After leaving the train, the hungry travelers either went left for the one-block walk to uptown for a eating place or if  Bar-B-Que pork was on your menu, then you would bear to the right for your pulled pork sandwich. Now seemed like the perfect time for pulled pork, beans and coleslaw so I joined queue and in no time, was at the window placing my order. This was a mom and pop operation that travels to the customers. Mom takes the money and Pop cooks and hands out the finish product. After receiving my lunch plate, I found a table and sat in the shade. We had a rotation of people coming and going, feasting and leaving. There were several different conversations while I was there, but one the most intriguing was why teenage boys are reluctant to take showers. After my enjoyable lunch, wanted to wander a bit but, not too far as to miss the train leaving.


Mural next to station and one of several in the city.











    Built in 1920, steam locomotive No. 148 worked for the Florida East Coast Railway for decades, hauling both passengers and freight. In 1952, she was acquired by U.S. Sugar, where she hauled sugarcane until the late 1960s. After retirement, she briefly traveled the country as an operating attraction before languishing inoperable in storage for over 40 years.

    In 2016, U.S. Sugar C.E.O. Robert H. Buker, Jr. had a vision to re-acquire No. 148 for overhaul. Restoration work began in earnest in 2017 and after thousands of hour of work by U.S. Sugar employees and collaborating restoration experts, No. 148 was once again returned to service in April 2020, just in time for her 100th birthday.




Caloosahatchee River on our return trip.


Drawbridge in Moore Haven.


View from other side of train.


Trailers used to bring cane from the fields to the railroad.


    The Sugar Express operates on tracks of the South Central Florida Express, U.S. Sugar's freight railroad. This line is used primarily to transport raw sugarcane from in fields to the U.S. Sugar mill in Clewiston. This innovative rail network allows the hardworking crews to haul more than 1,000 railcars of sugarcane per day in the most fuel-efficient manner. They only have eight hours from when the cane is harvested until it must be delivered to the mill -  how's that for prompt service.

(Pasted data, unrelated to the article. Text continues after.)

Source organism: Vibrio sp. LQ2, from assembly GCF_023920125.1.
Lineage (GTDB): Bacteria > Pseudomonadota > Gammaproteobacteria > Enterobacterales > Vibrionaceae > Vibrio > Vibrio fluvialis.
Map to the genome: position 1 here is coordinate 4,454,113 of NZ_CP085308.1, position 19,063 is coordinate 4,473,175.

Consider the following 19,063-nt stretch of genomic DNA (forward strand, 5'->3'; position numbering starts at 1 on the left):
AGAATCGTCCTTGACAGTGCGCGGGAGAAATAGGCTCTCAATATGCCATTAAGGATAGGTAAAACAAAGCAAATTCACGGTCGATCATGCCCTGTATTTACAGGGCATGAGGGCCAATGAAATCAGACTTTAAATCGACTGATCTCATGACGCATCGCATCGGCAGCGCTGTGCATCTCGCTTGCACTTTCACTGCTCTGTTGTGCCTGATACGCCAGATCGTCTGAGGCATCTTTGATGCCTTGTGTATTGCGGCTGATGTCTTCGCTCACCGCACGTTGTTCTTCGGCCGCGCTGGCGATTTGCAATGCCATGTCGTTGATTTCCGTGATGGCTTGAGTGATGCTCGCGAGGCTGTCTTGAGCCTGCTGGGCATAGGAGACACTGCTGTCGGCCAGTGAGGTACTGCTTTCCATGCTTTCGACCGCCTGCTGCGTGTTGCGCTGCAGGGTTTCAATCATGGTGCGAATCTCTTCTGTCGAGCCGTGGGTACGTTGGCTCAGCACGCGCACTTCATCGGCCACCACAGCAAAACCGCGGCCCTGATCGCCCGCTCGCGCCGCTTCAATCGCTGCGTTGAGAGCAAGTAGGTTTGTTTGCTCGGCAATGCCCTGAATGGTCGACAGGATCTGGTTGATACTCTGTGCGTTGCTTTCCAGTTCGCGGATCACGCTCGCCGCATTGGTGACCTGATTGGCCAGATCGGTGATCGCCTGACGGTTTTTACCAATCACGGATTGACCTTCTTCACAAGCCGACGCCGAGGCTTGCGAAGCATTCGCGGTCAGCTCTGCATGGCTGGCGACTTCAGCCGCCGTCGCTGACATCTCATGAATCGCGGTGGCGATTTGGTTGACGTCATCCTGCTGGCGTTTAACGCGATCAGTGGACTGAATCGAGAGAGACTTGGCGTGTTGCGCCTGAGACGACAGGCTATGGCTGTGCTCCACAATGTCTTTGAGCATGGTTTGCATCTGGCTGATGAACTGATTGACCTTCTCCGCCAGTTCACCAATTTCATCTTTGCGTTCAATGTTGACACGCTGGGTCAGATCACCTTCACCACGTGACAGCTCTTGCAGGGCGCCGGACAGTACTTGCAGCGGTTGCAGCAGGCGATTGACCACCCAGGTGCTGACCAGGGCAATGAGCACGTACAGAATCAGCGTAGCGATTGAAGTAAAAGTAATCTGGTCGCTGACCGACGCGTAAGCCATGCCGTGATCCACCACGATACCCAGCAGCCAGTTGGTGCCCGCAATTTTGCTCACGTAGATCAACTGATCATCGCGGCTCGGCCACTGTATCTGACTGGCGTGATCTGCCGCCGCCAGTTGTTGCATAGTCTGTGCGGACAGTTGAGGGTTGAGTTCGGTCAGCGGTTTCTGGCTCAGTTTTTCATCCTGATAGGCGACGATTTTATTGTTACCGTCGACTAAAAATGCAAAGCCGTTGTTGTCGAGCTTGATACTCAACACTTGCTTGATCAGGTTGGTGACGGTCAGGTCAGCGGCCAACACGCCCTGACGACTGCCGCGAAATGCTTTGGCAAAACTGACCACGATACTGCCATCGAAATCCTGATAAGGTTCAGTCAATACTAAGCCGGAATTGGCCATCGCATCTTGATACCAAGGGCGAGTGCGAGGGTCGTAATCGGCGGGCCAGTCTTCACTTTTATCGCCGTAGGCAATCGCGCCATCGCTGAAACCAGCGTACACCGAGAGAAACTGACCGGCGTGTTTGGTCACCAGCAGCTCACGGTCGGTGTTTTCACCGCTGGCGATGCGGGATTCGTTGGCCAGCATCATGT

Train views from a photo runby at Milepost 942.




Train returning for another runby.



After this last runby, the train returned to Clewiston and the conventioneers boarded their buses for the return to Deerfield Beach. As I was leaving the train, a locomotive crewman said: "I speak your language," as I was wearing my Santa Fe 3751 tee shirt  proclaiming "got steam."

For dinner this evening, I went just downstairs to the Stag Bar and sat a high top as the dinning room was quite full with fellow conventioneers. I had the pasta dish which was good but pricey, but not in the stratosphere price they charged me for one-half pint of milk:  $5.00!   So if your coming to visit this state- Bring plenty of yen.

Thanks for reading.

Read next: Flagler Museum Tour

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Text and Photos by Author, Robin Bowers

The author retains all rights. No reproductions are allowed without the author's consent

Comments are appreciated